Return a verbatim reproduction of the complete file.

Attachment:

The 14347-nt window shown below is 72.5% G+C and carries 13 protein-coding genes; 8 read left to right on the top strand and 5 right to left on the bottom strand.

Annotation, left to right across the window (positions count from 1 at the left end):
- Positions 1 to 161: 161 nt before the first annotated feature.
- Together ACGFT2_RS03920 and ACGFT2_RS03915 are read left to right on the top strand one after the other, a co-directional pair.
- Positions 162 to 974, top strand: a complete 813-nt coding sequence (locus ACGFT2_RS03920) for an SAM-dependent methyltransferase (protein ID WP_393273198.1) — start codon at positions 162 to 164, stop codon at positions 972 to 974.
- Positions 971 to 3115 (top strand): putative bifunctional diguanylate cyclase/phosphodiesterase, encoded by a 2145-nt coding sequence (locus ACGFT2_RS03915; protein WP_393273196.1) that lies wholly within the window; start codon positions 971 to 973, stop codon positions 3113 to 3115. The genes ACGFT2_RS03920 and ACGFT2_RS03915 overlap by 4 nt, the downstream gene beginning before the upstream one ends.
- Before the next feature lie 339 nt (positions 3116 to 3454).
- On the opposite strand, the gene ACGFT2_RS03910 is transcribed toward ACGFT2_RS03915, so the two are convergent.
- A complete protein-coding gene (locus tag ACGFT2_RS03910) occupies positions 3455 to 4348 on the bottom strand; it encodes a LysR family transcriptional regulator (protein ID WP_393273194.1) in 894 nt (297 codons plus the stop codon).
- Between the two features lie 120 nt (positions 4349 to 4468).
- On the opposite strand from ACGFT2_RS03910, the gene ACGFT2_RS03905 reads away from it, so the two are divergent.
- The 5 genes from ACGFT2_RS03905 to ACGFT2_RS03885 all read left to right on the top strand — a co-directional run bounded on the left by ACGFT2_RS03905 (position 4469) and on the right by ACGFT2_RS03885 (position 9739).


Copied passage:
The 14347-nt window shown below is 72.5% G+C and carries 13 protein-coding genes; 8 read left to right on the top strand and 5 right to left on the bottom strand.

Annotation, left to right across the window (positions count from 1 at the left end):
- Positions 1 to 161: 161 nt before the first annotated feature.
- Together ACGFT2_RS03920 and ACGFT2_RS03915 are read left to right on the top strand one after the other, a co-directional pair.
- Positions 162 to 974, top strand: a complete 813-nt coding sequence (locus ACGFT2_RS03920) for an SAM-dependent methyltransferase (protein ID WP_393273198.1) — start codon at positions 162 to 164, stop codon at positions 972 to 974.
- Positions 971 to 3115 (top strand): putative bifunctional diguanylate cyclase/phosphodiesterase, encoded by a 2145-nt coding sequence (locus ACGFT2_RS03915; protein WP_393273196.1) that lies wholly within the window; start codon positions 971 to 973, stop codon positions 3113 to 3115. The genes ACGFT2_RS03920 and ACGFT2_RS03915 overlap by 4 nt, the downstream gene beginning before the upstream one ends.
- Before the next feature lie 339 nt (positions 3116 to 3454).
- On the opposite strand, the gene ACGFT2_RS03910 is transcribed toward ACGFT2_RS03915, so the two are convergent.
- A complete protein-coding gene (locus tag ACGFT2_RS03910) occupies positions 3455 to 4348 on the bottom strand; it encodes a LysR family transcriptional regulator (protein ID WP_393273194.1) in 894 nt (297 codons plus the stop codon).
- Between the two features lie 120 nt (positions 4349 to 4468).
- On the opposite strand from ACGFT2_RS03910, the gene ACGFT2_RS03905 reads away from it, so the two are divergent.
- The 5 genes from ACGFT2_RS03905 to ACGFT2_RS03885 all read left to right on the top strand — a co-directional run bounded on the left by ACGFT2_RS03905 (position 4469) and on the right by ACGFT2_RS03885 (position 9739).